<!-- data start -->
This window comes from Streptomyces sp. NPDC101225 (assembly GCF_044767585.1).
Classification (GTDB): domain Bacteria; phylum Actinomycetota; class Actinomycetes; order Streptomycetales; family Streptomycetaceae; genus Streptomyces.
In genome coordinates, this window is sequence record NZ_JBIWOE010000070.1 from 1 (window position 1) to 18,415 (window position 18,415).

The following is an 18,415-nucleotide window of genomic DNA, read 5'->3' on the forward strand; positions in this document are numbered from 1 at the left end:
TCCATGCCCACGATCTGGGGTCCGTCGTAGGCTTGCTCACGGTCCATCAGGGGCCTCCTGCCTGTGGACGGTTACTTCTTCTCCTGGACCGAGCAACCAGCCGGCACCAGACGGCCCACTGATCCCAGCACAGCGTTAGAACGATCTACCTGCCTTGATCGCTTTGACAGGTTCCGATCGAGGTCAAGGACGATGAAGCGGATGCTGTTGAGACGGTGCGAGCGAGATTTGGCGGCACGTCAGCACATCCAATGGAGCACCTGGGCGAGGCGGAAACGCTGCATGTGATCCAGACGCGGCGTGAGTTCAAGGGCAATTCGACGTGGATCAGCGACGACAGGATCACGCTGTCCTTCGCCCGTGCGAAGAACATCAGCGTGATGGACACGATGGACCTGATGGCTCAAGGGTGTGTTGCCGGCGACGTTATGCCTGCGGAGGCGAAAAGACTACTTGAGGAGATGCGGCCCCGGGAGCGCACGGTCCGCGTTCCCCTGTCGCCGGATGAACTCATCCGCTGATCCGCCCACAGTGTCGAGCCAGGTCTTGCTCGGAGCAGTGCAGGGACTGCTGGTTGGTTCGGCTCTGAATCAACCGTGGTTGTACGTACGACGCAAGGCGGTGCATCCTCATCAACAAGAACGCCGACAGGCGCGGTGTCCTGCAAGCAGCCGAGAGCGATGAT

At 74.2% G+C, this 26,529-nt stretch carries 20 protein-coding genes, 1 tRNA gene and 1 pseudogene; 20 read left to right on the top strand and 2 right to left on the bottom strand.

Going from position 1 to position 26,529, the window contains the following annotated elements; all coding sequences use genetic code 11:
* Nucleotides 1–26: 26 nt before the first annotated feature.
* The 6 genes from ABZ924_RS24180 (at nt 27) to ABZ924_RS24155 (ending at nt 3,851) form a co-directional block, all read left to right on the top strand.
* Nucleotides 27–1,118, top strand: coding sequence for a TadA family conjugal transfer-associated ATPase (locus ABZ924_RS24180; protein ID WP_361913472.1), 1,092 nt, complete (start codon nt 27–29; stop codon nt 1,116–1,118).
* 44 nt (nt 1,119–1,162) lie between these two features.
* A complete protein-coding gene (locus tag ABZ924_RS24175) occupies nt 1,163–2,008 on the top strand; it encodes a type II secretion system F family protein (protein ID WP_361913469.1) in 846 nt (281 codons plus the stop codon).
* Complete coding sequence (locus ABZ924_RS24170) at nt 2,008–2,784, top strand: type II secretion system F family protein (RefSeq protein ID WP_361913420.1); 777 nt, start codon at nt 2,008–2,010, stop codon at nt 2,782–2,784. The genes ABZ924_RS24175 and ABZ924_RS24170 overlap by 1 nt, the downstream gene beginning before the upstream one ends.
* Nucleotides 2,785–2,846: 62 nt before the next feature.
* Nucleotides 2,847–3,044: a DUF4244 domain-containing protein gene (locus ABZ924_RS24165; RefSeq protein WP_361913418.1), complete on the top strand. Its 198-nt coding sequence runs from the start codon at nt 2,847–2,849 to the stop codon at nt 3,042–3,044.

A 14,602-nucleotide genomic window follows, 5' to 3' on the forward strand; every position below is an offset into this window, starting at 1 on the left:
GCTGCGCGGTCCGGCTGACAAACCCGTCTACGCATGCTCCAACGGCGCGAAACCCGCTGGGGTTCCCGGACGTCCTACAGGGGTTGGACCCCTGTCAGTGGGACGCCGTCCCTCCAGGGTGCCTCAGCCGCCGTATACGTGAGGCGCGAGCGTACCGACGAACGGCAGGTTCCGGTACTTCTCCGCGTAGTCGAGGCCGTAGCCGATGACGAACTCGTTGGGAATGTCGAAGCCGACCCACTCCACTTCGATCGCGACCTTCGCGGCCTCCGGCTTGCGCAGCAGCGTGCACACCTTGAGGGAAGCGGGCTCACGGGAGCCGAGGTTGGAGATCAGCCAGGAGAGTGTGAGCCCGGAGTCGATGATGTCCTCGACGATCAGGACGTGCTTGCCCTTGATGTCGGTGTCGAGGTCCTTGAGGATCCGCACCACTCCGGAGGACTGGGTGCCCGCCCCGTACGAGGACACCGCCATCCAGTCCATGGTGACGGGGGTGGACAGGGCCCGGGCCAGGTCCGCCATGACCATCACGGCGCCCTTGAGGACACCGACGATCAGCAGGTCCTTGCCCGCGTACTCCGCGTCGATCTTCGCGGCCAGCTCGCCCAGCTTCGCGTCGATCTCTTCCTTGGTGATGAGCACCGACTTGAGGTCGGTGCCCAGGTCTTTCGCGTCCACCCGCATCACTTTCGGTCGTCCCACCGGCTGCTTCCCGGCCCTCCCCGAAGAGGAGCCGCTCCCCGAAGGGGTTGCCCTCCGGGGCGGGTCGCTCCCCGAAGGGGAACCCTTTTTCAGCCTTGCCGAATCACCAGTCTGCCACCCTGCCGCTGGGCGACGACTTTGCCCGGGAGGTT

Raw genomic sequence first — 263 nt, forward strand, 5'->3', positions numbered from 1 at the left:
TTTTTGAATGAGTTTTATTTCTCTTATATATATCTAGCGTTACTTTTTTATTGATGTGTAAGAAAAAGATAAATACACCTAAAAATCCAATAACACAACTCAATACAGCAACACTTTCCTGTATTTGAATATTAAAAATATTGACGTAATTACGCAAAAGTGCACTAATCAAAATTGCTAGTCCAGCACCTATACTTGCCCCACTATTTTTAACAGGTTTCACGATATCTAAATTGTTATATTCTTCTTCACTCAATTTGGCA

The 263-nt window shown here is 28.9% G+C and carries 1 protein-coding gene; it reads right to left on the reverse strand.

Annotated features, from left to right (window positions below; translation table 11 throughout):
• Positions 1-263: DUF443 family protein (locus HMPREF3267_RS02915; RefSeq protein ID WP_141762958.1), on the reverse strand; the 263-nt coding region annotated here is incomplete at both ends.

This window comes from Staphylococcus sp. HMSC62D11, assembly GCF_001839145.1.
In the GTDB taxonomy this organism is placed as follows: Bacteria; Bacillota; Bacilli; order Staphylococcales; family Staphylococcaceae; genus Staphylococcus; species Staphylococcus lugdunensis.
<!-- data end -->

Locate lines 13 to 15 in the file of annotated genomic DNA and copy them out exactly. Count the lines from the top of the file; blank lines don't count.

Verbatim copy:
* Complete coding sequence (locus ABZ924_RS24170) at nt 2,008–2,784, top strand: type II secretion system F family protein (RefSeq protein ID WP_361913420.1); 777 nt, start codon at nt 2,008–2,010, stop codon at nt 2,782–2,784. The genes ABZ924_RS24175 and ABZ924_RS24170 overlap by 1 nt, the downstream gene beginning before the upstream one ends.
* Nucleotides 2,785–2,846: 62 nt before the next feature.
* Nucleotides 2,847–3,044: a DUF4244 domain-containing protein gene (locus ABZ924_RS24165; RefSeq protein WP_361913418.1), complete on the top strand. Its 198-nt coding sequence runs from the start codon at nt 2,847–2,849 to the stop codon at nt 3,042–3,044.